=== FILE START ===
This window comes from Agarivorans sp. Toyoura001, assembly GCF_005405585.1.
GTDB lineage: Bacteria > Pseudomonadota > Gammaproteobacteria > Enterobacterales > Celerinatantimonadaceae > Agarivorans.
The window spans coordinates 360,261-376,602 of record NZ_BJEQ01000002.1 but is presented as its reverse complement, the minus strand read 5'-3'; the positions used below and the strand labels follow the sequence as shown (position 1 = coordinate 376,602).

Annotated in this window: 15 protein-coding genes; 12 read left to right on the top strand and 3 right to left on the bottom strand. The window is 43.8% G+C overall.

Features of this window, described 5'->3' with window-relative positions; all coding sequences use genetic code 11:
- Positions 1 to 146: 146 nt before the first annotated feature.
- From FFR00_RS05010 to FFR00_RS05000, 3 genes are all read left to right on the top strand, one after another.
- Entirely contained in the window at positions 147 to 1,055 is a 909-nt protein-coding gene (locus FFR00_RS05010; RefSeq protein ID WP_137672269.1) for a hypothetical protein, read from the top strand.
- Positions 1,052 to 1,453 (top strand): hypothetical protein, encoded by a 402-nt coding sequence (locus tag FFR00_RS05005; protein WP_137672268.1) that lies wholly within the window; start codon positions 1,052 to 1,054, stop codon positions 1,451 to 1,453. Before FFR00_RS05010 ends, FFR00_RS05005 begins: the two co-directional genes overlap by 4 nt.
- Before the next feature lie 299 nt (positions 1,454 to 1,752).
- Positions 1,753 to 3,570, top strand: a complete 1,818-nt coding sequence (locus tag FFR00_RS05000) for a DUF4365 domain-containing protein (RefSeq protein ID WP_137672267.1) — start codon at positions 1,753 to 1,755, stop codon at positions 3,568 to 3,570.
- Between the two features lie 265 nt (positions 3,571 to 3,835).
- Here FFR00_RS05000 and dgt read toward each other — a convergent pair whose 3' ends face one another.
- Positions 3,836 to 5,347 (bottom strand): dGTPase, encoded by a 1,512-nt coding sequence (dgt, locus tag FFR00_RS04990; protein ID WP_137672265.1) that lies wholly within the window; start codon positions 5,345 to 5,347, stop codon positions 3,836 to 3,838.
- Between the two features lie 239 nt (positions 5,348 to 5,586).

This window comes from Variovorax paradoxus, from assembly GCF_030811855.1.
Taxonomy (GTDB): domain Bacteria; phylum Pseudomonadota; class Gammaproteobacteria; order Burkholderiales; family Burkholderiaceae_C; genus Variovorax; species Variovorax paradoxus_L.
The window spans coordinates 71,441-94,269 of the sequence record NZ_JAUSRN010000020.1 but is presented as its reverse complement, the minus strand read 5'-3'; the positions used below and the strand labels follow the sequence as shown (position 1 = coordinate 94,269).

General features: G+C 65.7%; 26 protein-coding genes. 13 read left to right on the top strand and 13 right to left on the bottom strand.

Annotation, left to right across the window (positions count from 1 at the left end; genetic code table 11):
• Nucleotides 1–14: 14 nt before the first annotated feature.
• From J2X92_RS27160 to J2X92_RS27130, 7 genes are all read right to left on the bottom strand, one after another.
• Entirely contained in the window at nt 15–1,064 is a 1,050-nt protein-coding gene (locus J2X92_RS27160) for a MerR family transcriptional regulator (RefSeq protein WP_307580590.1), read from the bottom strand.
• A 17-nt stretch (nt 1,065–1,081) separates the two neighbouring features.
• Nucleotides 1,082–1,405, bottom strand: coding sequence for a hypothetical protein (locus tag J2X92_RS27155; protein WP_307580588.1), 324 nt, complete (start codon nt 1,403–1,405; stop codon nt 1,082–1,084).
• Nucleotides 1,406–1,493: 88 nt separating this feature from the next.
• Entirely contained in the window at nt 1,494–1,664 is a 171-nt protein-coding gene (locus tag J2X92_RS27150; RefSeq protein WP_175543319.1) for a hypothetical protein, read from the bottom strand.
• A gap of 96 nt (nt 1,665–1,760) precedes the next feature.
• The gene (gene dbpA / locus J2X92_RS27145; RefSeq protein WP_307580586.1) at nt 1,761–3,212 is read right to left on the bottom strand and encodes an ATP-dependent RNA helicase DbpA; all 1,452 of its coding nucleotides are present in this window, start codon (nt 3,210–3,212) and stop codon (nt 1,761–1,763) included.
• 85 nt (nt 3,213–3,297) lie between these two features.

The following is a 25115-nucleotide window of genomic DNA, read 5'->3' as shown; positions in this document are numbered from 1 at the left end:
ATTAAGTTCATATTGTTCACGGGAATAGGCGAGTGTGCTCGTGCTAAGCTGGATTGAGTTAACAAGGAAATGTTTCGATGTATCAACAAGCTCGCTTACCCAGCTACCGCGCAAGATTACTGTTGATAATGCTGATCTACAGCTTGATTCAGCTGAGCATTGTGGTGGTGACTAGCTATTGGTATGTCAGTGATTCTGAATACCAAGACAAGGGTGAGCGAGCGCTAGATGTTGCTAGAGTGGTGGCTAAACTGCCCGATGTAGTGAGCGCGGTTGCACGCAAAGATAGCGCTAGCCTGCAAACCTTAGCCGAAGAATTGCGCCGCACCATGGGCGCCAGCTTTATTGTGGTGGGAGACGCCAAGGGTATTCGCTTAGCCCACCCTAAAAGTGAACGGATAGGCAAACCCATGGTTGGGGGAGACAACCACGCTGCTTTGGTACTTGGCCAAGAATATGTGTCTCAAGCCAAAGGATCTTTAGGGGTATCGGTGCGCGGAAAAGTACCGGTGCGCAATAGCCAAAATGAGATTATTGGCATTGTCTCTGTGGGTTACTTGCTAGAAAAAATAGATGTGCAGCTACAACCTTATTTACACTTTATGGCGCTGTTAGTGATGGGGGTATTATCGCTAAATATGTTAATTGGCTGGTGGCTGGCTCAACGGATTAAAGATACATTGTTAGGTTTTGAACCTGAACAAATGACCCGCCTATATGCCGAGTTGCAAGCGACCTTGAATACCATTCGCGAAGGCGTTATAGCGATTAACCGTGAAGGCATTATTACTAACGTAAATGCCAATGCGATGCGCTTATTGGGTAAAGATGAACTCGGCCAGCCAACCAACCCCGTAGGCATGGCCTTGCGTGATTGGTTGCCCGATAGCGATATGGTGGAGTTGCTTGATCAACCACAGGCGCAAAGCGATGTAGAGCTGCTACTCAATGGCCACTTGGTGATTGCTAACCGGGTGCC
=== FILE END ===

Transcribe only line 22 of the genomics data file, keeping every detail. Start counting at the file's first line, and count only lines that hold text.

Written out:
• From J2X92_RS27160 to J2X92_RS27130, 7 genes are all read right to left on the bottom strand, one after another.